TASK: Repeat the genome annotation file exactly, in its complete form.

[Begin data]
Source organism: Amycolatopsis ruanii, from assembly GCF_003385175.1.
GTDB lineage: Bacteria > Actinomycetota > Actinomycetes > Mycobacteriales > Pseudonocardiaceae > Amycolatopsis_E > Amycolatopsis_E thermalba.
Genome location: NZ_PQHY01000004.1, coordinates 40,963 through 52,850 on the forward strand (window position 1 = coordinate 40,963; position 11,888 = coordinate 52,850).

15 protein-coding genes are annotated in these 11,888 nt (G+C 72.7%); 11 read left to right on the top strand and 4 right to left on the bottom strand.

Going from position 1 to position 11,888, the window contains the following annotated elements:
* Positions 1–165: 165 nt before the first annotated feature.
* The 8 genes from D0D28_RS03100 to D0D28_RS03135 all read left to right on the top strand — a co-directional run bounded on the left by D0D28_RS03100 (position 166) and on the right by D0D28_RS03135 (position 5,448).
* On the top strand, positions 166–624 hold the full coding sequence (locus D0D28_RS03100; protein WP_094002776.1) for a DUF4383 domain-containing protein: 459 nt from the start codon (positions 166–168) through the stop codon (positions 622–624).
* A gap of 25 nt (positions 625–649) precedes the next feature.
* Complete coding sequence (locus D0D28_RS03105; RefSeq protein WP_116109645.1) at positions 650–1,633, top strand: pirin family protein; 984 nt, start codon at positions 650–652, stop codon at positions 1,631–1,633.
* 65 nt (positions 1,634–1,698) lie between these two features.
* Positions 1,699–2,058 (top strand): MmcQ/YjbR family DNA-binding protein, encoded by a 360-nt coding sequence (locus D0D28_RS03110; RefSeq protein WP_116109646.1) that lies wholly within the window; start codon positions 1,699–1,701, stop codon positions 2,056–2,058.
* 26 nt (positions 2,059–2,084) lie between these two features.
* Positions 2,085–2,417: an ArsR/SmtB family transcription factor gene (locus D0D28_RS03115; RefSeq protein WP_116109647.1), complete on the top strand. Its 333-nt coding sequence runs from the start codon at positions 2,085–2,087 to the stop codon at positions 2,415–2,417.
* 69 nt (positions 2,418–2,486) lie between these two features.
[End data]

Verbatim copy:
Source organism: Amycolatopsis ruanii, from assembly GCF_003385175.1.
GTDB lineage: Bacteria > Actinomycetota > Actinomycetes > Mycobacteriales > Pseudonocardiaceae > Amycolatopsis_E > Amycolatopsis_E thermalba.
Genome location: NZ_PQHY01000004.1, coordinates 40,963 through 52,850 on the forward strand (window position 1 = coordinate 40,963; position 11,888 = coordinate 52,850).

15 protein-coding genes are annotated in these 11,888 nt (G+C 72.7%); 11 read left to right on the top strand and 4 right to left on the bottom strand.

Going from position 1 to position 11,888, the window contains the following annotated elements:
* Positions 1–165: 165 nt before the first annotated feature.
* The 8 genes from D0D28_RS03100 to D0D28_RS03135 all read left to right on the top strand — a co-directional run bounded on the left by D0D28_RS03100 (position 166) and on the right by D0D28_RS03135 (position 5,448).
* On the top strand, positions 166–624 hold the full coding sequence (locus D0D28_RS03100; protein WP_094002776.1) for a DUF4383 domain-containing protein: 459 nt from the start codon (positions 166–168) through the stop codon (positions 622–624).
* A gap of 25 nt (positions 625–649) precedes the next feature.
* Complete coding sequence (locus D0D28_RS03105; RefSeq protein WP_116109645.1) at positions 650–1,633, top strand: pirin family protein; 984 nt, start codon at positions 650–652, stop codon at positions 1,631–1,633.
* 65 nt (positions 1,634–1,698) lie between these two features.
* Positions 1,699–2,058 (top strand): MmcQ/YjbR family DNA-binding protein, encoded by a 360-nt coding sequence (locus D0D28_RS03110; RefSeq protein WP_116109646.1) that lies wholly within the window; start codon positions 1,699–1,701, stop codon positions 2,056–2,058.
* 26 nt (positions 2,059–2,084) lie between these two features.
* Positions 2,085–2,417: an ArsR/SmtB family transcription factor gene (locus D0D28_RS03115; RefSeq protein WP_116109647.1), complete on the top strand. Its 333-nt coding sequence runs from the start codon at positions 2,085–2,087 to the stop codon at positions 2,415–2,417.
* 69 nt (positions 2,418–2,486) lie between these two features.